Thursday, February 20, 2014

WhistlePig Boss Hog: Have You Seen the Little Piggies?


A lot of times when I write about craft whiskeys, I really like the people who make the whiskey, but I don't like the whiskey itself.  With WhistlePig, a non-craft whiskey dressed up in craft clothing, it's the opposite. I like the whiskey, but the guy who sells the stuff is a real piece of work. The owner of the brand is Raj Bhakta, a reality TV star and failed politician who was mentored by Donald Trump, which explains a lot. Bhakta recently gave an embarrassing interview to Bloomberg News in which he came out with gems like, "If you look at American whiskeys, traditionally speaking, you don't see an age statement on the bottle."  Er, what?  And in the whole interview, he talks a lot about American whiskey but never mentions that his whiskey is made in Canada.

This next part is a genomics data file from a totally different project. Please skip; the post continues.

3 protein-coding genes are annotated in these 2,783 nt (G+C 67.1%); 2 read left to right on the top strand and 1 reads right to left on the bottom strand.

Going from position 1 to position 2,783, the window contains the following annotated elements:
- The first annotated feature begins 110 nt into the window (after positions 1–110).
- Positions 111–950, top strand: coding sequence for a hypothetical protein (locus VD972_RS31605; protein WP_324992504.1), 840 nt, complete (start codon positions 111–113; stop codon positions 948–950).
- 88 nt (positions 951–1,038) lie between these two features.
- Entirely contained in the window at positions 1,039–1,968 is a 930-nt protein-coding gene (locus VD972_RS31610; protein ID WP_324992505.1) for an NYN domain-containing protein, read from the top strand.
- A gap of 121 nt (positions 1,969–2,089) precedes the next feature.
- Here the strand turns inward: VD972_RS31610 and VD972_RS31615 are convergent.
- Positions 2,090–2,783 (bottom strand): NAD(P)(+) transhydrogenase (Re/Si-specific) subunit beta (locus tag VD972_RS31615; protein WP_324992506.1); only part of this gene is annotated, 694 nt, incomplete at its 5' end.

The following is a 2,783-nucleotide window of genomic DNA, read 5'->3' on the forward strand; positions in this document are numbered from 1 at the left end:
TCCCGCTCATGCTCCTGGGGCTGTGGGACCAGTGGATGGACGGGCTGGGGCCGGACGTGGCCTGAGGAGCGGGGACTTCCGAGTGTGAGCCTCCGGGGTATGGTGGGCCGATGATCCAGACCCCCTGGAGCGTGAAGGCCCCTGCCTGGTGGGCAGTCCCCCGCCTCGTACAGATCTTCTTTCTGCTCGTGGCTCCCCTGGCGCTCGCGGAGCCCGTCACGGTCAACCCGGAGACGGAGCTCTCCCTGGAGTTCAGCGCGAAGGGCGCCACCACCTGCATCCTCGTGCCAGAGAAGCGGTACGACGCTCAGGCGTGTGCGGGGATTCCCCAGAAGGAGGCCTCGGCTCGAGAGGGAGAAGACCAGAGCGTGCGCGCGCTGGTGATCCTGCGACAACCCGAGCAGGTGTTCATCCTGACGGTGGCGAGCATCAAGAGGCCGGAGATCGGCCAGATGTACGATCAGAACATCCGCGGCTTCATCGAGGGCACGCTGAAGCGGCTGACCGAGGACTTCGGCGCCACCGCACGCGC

All of that being said, I very much liked the first iteration of WhistlePig, though that likely has very little to do with Mr. Bhakta and everything to do with WhistlePig "Master Distiller" Dave Pickerell, formerly of Maker's Mark, who is the brains behind many successful whiskey start-ups.

WhistlePig's latest release is the Boss Hog, a 12 year old cask strength, single barrel rye that is finished in bourbon barrels and sells for an eye popping price. As with all of the WhistlePig whiskeys, it's 100% rye, which indicates it is likely of Canadian provenance, though the bottle has no statement of origin.  The bottle lists a series as well as a barrel; keep in mind that as with all single barrel offerings, the different barrels may vary.


WhistlePig Boss Hog, 12 years old, Spice Dancer series, Barrel 3, 67.3% abv ($160)

The nose has a whiff of that pickle juice that's typical in these Canadian ryes but with a bit of  vanilla as well. The palate has a nice balance of sweet and spicy rye notes, caramel and plenty of brine but the brine overwhelms by late palate.  A drop of water brings out the vanilla notes and really enhances it, smoothing out some of the rough edges.  The finish is briny and slightly bitter.